Study uncovers novel targetable axis in mesothelioma patients

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A collaborative study of researchers from Thomas Jefferson University, Sbarro Institute for Cancer Research and Molecular Medicine of Temple University, University of Siena, and from the Spanish Center for the Applied Medical Research (CIMA) of the University of Navarra have discovered a novel targetable axis in mesothelioma patients.

The finding has been published on December 19th, 2019, in the Journal of Cellular Physiology, titled "Data mining analysis of the PP2A-cell cycle axis in mesothelioma patients."

This study identifies a new clinically relevant association between ANP32E and CIP2A, two important inhibitors of one of the cell's major phosphatase PP2A, and the cell cycle cyclins/CDK complexes.

The critical components of this newly identified axis appear over-expressed in mesothelioma patients. We hypothesize that we can improve patients' survival by targeting both cyclin/CDKs and PP2A inhibitors. Our future goal is to define whether the relevance of this association might be extended to other types of solid cancer beyond mesothelioma."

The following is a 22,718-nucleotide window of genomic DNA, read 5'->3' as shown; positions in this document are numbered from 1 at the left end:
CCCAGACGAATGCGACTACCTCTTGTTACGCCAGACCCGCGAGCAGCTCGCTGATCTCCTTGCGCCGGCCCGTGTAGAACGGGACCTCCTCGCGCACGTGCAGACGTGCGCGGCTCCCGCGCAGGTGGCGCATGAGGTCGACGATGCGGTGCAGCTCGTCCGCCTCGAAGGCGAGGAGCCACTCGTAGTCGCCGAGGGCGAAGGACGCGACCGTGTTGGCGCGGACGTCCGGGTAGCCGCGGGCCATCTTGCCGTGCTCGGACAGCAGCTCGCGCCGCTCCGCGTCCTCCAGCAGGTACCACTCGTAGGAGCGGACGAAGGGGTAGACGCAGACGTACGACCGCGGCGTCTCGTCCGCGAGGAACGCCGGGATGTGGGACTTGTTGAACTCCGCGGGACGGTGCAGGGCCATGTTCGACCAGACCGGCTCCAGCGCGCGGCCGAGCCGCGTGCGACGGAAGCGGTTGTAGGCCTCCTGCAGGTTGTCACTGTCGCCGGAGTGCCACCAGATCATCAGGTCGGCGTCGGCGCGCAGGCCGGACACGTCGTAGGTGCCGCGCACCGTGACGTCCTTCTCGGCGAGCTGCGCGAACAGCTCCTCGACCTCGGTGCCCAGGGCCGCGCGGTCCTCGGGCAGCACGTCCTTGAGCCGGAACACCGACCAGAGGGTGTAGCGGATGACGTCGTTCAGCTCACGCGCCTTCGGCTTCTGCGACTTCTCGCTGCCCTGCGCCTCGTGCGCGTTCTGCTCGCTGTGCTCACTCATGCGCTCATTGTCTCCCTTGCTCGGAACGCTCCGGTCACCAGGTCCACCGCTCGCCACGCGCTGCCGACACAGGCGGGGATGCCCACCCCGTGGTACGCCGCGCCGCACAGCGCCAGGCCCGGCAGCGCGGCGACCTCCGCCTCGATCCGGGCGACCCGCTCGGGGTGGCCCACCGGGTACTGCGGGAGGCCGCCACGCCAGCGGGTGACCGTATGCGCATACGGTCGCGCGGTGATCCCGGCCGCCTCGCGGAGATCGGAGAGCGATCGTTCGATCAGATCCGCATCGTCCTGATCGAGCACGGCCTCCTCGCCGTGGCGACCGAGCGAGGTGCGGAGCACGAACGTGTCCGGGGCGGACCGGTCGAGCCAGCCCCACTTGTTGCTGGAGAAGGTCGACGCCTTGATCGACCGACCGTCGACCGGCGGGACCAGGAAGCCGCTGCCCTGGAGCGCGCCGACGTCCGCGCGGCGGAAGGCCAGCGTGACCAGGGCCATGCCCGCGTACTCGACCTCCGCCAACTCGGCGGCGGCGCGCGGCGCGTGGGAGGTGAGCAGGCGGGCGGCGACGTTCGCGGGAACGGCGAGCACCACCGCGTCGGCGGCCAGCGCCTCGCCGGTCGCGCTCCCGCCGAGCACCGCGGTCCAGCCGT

Raffaella Pippa, lead author of the study

According to professor Antonio Giordano, M.D., Ph.D., co-author of the study and director of the Sbarro Institute, "this type of discovery is key for aggressive cancers like mesothelioma. We have to find new molecular targets and new treatments that might lead us to more effective and personalized medicine."

Journal reference:

Pippa, R., et al. (2019) Data mining analysis of the PP2A cell cycle axis in mesothelioma patients. Journal of Cellular Physiology.


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